But don't worry, all the other patents issued were A-OK. Worried about getting slapped with a lawsuit for swinging different? f00zbll writes: "Cnet is running an follow up article on the patent posted earlier in the week. Apparently, the kid doesn't plan on suing anyone over swinging side ways."

We're here to save you money, Ma'am. Now, where do you keep it? guttentag writes "The NYTimes (reg req'd) is reporting on a MS and Mexico plan to develop digital community centers as part of a broader 'eMexico' initiative meant to bring the entire nation online by 2006. Microsoft will license its Windows, Office and Encarta software on the same terms that colleges and universities use. Some background: Microsoft's licensing deal with the University System of Maryland resulted in a mandatory $14 Microsoft tax imposed on all 130,000 students. Apparently, if you want to attend one of MD's taxpayer-funded university, you must pay MS. Is eMexico Microsoft's plan to tax Mexican citizens?" Hope they keep their licenses up -- Virginia Beach's taxpayers got to foot a city-size bill. The tab in Texas wasn't low either. What would it look like for all of Mexico?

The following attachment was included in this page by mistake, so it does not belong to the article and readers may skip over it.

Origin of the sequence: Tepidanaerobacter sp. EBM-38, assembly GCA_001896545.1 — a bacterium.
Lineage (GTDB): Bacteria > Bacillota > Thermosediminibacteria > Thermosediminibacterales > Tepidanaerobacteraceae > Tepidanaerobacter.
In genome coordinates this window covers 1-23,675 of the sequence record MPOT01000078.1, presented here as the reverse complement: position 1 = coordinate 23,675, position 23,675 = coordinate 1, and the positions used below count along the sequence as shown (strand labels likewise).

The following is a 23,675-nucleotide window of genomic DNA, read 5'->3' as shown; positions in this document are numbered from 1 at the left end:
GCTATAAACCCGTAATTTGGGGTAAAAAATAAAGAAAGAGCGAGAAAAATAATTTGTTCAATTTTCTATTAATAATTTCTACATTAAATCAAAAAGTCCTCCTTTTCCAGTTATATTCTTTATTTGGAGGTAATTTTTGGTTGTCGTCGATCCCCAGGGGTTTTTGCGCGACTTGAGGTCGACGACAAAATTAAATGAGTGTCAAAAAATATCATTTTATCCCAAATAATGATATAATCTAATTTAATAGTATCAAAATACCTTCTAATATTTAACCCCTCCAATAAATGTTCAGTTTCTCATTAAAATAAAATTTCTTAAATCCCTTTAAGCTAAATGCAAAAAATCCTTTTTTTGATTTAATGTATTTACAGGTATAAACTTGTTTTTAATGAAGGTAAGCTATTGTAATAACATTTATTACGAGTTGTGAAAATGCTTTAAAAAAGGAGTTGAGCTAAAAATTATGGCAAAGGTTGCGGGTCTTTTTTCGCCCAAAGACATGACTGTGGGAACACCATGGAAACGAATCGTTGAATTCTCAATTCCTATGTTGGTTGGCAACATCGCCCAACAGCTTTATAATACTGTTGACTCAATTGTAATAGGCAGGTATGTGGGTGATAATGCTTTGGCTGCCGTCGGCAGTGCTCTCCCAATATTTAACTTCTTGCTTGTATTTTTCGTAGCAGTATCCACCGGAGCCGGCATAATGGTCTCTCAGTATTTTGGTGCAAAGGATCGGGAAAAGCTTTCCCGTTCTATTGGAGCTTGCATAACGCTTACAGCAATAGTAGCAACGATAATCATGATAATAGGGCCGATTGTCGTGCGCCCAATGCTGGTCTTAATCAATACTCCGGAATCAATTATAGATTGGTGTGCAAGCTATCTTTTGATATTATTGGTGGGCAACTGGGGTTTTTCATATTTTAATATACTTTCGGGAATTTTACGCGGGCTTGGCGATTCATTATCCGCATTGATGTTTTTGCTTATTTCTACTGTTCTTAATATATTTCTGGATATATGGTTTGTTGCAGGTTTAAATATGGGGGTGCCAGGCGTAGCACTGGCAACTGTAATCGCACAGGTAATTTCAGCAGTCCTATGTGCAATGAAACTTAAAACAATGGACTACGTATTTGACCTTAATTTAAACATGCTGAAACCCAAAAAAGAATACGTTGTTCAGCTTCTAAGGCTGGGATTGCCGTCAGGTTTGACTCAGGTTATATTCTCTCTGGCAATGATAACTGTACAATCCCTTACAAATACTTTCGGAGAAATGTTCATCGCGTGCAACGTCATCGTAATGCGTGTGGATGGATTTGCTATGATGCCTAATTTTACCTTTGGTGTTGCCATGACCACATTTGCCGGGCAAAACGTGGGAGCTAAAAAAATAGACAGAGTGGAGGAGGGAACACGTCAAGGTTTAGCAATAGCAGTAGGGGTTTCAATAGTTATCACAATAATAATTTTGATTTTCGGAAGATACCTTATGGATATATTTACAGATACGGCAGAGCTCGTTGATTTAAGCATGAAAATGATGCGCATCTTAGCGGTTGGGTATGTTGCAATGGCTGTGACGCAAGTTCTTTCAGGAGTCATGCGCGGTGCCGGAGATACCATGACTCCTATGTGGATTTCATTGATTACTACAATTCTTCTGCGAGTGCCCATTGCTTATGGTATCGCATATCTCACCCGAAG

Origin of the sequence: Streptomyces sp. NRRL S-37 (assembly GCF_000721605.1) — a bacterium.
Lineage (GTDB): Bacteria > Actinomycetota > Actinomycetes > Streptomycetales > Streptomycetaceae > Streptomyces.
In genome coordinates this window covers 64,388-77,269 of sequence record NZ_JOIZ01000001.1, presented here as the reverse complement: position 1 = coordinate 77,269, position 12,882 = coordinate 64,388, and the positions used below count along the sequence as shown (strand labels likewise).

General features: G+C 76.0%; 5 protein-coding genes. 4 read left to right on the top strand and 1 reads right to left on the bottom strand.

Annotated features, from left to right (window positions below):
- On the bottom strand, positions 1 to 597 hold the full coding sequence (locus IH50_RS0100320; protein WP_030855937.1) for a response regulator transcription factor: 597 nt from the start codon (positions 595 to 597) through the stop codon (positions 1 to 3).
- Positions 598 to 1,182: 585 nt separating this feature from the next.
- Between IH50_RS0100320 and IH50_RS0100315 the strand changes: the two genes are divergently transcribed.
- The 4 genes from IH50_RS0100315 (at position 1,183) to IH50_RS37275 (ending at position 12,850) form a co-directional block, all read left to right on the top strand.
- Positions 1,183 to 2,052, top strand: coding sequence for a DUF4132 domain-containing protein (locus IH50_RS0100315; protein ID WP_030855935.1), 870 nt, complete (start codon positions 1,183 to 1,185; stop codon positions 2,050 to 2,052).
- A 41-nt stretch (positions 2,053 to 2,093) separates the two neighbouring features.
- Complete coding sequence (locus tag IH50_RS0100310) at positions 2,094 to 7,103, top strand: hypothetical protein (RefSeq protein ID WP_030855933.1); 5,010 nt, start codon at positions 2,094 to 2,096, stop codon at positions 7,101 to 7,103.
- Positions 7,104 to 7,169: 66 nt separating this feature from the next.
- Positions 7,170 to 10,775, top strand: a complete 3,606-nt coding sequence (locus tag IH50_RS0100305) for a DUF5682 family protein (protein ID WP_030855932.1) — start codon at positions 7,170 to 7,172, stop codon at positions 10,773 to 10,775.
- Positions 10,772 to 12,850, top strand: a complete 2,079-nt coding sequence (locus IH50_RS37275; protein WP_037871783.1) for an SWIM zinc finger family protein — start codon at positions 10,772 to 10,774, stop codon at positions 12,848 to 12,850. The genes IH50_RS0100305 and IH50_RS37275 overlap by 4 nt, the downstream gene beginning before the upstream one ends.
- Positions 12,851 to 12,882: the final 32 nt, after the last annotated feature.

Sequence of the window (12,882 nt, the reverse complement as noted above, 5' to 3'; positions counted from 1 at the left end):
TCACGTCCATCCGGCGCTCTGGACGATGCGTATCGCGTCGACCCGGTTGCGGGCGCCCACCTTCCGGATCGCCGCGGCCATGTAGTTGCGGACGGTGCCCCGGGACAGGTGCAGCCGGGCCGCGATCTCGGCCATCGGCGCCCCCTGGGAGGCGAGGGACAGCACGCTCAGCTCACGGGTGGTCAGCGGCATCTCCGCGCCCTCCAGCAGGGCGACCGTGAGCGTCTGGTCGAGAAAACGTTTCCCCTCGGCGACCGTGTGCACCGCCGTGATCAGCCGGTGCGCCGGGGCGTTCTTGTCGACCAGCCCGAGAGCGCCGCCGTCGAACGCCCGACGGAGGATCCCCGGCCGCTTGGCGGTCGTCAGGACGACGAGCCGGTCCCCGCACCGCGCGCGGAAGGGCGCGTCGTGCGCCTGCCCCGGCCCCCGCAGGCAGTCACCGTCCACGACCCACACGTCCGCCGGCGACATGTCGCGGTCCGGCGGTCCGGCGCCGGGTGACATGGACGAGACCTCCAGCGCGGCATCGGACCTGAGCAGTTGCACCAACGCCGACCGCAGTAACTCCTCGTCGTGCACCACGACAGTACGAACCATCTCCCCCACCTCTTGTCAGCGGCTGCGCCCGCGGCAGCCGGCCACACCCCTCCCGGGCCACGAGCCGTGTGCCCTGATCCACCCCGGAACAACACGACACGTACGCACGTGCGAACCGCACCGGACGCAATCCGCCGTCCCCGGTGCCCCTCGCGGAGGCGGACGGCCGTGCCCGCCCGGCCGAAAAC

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Slashback: IEEE, Liquid, Swings

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  • by Tigris666 ( 197729 ) on Thursday April 18, 2002 @08:17PM (#3369794) Homepage
    All these stories have been posted before!

    The article does state slashback which does trigger my mind to believe that, yes genius it has been posted before, and we don't need you to tell us this.

    The article also mentions the word update which, if you read this link [dictionary.com] you will see that it is implied that this is not new information!

    Are you guys actually paying for this stuff?